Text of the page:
Head Down To Kresge’s—To Park
by Melissa Bailey | Sep 22, 2009 3:07 pm
Posted to: Business/ Economic Development, Downtown
Nearly two years after a fire ravaged a downtown block, the site has reopened as a parking lot.
Developer Paul Denz claimed the Kresge Interim Parking Lot (pictured), which opened Friday, is supposed to be a temporary fix while he crafts plans for offices, apartments, and stores.
But “that parking lot could stay there forever,” he said, depending on the outcome of a legal battle with the city.
The lot sits on the ashes of a December 2007 fire that ate through what is known as the Kresge/Grant block, bordered by Chapel, Orange, Center and Church Streets. Over 4,000 square feet of prime retail space has sat unused since it was damaged in the historic blaze.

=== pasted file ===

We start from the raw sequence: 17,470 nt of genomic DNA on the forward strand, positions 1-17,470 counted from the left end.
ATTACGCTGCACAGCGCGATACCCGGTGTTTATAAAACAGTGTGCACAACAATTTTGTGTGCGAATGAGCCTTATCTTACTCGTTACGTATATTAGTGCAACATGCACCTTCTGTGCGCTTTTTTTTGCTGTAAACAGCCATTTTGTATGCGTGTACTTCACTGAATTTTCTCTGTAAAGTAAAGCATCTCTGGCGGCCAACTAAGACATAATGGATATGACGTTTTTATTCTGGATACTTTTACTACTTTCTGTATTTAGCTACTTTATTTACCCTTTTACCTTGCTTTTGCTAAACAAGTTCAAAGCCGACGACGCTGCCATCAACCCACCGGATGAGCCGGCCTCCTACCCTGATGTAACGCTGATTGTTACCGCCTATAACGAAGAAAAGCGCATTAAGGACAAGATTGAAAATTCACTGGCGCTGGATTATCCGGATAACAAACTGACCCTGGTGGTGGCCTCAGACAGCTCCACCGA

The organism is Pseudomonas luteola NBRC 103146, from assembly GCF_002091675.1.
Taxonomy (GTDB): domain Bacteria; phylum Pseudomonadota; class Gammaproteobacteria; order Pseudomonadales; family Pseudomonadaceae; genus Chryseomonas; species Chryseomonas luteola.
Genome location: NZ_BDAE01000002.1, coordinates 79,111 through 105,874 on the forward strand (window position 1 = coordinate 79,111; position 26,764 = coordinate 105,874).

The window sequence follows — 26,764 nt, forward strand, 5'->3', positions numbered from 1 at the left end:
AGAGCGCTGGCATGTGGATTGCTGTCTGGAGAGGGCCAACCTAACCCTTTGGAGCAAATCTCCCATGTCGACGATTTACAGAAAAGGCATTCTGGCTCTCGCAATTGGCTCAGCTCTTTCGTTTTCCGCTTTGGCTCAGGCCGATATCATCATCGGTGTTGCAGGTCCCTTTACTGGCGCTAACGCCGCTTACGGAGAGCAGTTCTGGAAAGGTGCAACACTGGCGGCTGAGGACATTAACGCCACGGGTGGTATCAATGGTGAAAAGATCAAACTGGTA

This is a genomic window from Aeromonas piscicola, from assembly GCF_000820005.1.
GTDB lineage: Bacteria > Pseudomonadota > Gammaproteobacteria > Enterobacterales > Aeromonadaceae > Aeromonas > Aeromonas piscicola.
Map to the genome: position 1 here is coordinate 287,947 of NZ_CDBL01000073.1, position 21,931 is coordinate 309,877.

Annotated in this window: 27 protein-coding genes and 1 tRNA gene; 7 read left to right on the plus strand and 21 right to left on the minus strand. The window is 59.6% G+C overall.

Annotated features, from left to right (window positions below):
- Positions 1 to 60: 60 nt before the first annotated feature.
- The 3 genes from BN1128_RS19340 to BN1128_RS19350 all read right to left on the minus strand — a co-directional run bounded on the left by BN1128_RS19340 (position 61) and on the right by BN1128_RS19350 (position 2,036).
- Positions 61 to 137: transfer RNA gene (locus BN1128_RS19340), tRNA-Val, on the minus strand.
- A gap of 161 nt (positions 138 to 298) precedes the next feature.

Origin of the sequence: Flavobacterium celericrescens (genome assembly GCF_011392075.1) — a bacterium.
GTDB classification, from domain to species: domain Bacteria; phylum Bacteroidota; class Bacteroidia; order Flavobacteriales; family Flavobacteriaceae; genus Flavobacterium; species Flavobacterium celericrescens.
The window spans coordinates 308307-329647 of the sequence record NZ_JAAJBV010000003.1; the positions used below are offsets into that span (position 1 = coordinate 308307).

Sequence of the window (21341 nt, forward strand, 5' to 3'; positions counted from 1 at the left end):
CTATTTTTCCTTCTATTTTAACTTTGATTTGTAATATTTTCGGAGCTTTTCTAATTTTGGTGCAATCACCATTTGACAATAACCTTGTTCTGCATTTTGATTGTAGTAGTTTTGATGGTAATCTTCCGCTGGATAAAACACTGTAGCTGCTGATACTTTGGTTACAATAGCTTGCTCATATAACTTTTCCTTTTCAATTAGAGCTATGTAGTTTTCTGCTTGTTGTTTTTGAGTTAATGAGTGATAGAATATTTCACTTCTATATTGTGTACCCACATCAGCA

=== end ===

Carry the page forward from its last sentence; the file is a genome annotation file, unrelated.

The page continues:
The parking lot, which accommodates 50 cars, “is not the highest and best use for the property,” acknowledged Denz. “We put it in there while we were trying to get through this legal morass.”
Denz, of Northside Development, owns several properties that were damaged in the fire. He is in the midst of a court battle with the city over the decision to demolish his buildings after the fire and leave him with the bill.
Meanwhile, he’s moving forward with what he describes as a temporary solution.
Denz got city zoning approval in May for a plan to fix up 91 Church St. and use 834-846 Chapel St. as an “interim parking lot.”
The parking lot space used to hold four retail stores and the Brass Monkey bar, where the fire began. The buildings were the former Kresge and Grant department stores.
The former New Haven Variety Store at 91 Church St., was left standing after the fire but had serious water damage.
Just how damaged is a point of legal dispute. Denz contended the building could have been saved. The city said the building was structurally unsound: It knocked down the back half but preserved the historic Kresge department building facade (pictured).
“It was part of the over-zealousness of the city,” said Denz. “They ripped off the back of it and left it half-demolished.”